For those of you who are not A.A. junkies, the first of A.A.’s twelve steps is to “admit that you are powerless over alcohol and that your life has become unmanageable.” I would tend to agree that the lives of most alcoholics or addicts spill over into the unmanageable. And yet, I sometimes question the insistence of uttering this truth aloud day after day, even after thirty-three years of sobriety. To me, part of it says, “I’m a fuck up, I can’t make my own choices. Ever.” Of course, black and white, never-ever-do-this -again sort of thinking can be helpful for some people. One example would be Simon, my ex-boyfriend who jumped off a building this January. Would have been great if he had come to the decision to never ever drink again. Still, I think Guillaume makes a good point in acknowledging that in fact, nobody, regardless of the mess around them, is truly and entirely powerless. 
Guillaume: “They’re the experts of using those drugs, that have been selling their bodies… I’ve never done that… they’re the experts of their own world we’re there to help them to be better experts, to allow them to have a break, a pause, from whatever they’re going through.”
Although the relentless monologues of an A.A. meeting may prove to be excessive, Guilllaume absolutely recognizes the healing potential of giving a voice to your experience. This made me think of being fifteen and in the psych ward for my eating disorder. One morning a bunch of doctors came into my room. They wanted to hear all about what I’d been through. I remember sitting up in bed and realizing, “Oh, I’m allowed to talk about this now. People care about my experience, and it is beyond what I should have to go through.” It was such an immense relief that I’ve been talking about it ever since.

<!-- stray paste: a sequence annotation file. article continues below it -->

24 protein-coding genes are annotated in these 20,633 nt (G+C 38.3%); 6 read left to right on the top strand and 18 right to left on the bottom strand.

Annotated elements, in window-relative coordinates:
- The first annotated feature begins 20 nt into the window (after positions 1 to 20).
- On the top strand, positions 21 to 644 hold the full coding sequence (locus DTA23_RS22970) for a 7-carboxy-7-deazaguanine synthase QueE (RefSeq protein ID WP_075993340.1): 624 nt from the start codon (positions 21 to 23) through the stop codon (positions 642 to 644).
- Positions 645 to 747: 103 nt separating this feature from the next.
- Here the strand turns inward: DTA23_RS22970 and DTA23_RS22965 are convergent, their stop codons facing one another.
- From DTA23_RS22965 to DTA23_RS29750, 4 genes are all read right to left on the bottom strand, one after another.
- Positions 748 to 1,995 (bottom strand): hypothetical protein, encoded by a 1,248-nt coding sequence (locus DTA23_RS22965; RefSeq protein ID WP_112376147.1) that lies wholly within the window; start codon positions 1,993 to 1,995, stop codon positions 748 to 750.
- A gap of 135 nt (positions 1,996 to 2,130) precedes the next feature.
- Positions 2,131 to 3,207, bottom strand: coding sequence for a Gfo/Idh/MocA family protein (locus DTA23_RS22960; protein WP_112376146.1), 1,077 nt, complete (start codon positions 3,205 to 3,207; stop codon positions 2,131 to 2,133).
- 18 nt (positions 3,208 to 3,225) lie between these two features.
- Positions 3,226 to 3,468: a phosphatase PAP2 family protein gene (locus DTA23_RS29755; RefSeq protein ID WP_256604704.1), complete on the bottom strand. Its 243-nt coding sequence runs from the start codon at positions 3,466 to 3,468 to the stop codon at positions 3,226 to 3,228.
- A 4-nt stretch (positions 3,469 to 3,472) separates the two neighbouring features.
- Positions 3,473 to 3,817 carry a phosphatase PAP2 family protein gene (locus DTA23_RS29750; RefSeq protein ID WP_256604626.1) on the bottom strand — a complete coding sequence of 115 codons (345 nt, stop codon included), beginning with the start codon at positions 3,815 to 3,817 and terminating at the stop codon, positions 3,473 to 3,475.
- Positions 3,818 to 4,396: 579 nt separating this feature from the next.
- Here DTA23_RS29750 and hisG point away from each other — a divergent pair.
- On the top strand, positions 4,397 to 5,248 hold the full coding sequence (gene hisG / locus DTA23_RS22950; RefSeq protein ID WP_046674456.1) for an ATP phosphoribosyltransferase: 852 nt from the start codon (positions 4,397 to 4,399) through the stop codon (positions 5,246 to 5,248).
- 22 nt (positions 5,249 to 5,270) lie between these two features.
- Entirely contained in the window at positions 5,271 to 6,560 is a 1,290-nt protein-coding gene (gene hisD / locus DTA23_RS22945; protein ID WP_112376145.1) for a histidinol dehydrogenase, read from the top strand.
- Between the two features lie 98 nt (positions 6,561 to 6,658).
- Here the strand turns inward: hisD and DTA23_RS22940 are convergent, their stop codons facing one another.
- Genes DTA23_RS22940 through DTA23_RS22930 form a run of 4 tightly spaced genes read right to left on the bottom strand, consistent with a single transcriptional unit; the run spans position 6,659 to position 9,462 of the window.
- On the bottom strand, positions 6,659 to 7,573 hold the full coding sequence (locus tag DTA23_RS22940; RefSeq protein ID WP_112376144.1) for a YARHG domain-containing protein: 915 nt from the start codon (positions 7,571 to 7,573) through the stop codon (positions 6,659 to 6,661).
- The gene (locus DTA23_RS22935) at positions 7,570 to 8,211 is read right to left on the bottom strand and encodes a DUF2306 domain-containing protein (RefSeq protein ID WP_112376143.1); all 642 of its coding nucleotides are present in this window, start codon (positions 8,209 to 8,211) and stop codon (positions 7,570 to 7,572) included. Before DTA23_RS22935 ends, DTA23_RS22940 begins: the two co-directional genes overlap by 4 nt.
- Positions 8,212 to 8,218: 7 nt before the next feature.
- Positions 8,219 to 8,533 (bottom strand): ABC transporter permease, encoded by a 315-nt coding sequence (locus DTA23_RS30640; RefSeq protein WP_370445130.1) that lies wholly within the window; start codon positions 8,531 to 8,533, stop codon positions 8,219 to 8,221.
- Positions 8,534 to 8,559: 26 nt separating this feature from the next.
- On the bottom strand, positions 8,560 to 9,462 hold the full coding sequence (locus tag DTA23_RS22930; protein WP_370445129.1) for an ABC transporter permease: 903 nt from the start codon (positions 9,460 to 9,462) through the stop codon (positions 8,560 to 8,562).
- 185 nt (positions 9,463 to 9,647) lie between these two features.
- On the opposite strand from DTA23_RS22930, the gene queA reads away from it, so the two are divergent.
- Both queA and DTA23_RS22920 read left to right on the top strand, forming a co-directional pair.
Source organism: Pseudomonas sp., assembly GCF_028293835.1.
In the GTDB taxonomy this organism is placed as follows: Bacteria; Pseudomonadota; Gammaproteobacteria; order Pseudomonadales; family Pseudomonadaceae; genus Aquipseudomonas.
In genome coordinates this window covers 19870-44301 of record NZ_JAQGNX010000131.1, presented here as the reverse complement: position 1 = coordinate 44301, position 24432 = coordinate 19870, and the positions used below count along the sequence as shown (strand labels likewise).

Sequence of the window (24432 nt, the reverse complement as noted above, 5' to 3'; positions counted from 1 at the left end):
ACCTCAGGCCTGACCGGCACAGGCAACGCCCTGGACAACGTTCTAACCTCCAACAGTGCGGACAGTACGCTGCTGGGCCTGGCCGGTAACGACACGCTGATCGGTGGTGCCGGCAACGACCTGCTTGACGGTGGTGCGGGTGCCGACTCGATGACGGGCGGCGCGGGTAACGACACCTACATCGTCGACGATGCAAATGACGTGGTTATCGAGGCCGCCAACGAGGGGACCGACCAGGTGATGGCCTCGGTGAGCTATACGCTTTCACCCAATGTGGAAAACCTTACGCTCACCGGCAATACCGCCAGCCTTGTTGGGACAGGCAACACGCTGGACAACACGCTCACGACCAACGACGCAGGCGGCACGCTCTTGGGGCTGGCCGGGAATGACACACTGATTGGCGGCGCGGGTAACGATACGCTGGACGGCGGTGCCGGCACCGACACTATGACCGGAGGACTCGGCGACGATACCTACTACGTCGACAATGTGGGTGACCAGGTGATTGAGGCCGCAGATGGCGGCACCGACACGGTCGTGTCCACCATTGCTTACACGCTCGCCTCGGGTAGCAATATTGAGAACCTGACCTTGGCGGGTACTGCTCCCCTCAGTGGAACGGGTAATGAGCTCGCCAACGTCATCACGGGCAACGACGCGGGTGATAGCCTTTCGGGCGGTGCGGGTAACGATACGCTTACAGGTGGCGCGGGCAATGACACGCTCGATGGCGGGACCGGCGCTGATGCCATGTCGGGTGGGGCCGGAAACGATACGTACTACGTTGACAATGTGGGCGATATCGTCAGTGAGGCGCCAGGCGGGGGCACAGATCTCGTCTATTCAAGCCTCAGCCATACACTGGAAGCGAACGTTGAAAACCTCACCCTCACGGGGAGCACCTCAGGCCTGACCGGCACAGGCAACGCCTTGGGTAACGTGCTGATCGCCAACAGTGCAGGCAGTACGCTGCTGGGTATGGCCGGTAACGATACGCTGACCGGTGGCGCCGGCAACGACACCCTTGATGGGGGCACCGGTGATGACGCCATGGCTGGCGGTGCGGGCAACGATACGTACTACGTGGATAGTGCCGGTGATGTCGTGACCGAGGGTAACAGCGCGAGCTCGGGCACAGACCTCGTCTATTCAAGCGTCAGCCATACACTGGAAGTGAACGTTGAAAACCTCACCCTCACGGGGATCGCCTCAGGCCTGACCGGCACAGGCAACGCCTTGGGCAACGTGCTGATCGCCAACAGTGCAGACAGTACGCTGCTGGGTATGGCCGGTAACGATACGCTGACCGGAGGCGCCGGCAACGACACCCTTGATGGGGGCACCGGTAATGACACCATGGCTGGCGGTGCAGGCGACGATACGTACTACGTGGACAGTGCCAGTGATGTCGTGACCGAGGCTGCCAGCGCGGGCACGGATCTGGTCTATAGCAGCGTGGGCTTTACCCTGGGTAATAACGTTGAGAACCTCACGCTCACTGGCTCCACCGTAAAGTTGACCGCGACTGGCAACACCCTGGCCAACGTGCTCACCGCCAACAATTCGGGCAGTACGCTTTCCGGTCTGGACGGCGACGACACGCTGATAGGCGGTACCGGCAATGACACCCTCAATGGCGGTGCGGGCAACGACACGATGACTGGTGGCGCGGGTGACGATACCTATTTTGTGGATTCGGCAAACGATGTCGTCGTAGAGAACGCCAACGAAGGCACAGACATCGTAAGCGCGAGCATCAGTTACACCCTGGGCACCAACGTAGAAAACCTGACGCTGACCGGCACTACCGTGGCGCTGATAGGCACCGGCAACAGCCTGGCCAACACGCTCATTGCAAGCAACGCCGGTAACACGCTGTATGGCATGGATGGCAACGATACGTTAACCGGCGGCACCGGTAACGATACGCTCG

At the syringe exchange site, Guillaume made sure that people had the opportunity to share. And if they wanted his perspective or advice, he would give it to them. He always encouraged people to take everything they’d been through and put it towards the present moment.
He described a pep talk he gave at the centre, years ago. He remembers saying, “You’re gonna do it in the present tense, you’re not gonna do it in the future you’re not gonna do it in the past. You’re gonna use everything, but you’re gonna do it NOW.” Over a year later, some man stopped him on the street, and shook his hand.

“Do you remember me?” he asked. At first, Guillaume didn’t. He had seen so many men, so many stories. The guy who shook his hand had been through a bad divorce, and had gotten into sniffing cocaine. Guillaume hadn’t been talking to him, but he had overheard the Now talk. The next morning, as he left the shelter, he was about to sniff some cocaine he had stored in his locker. But he kept hearing Guillaume’s words.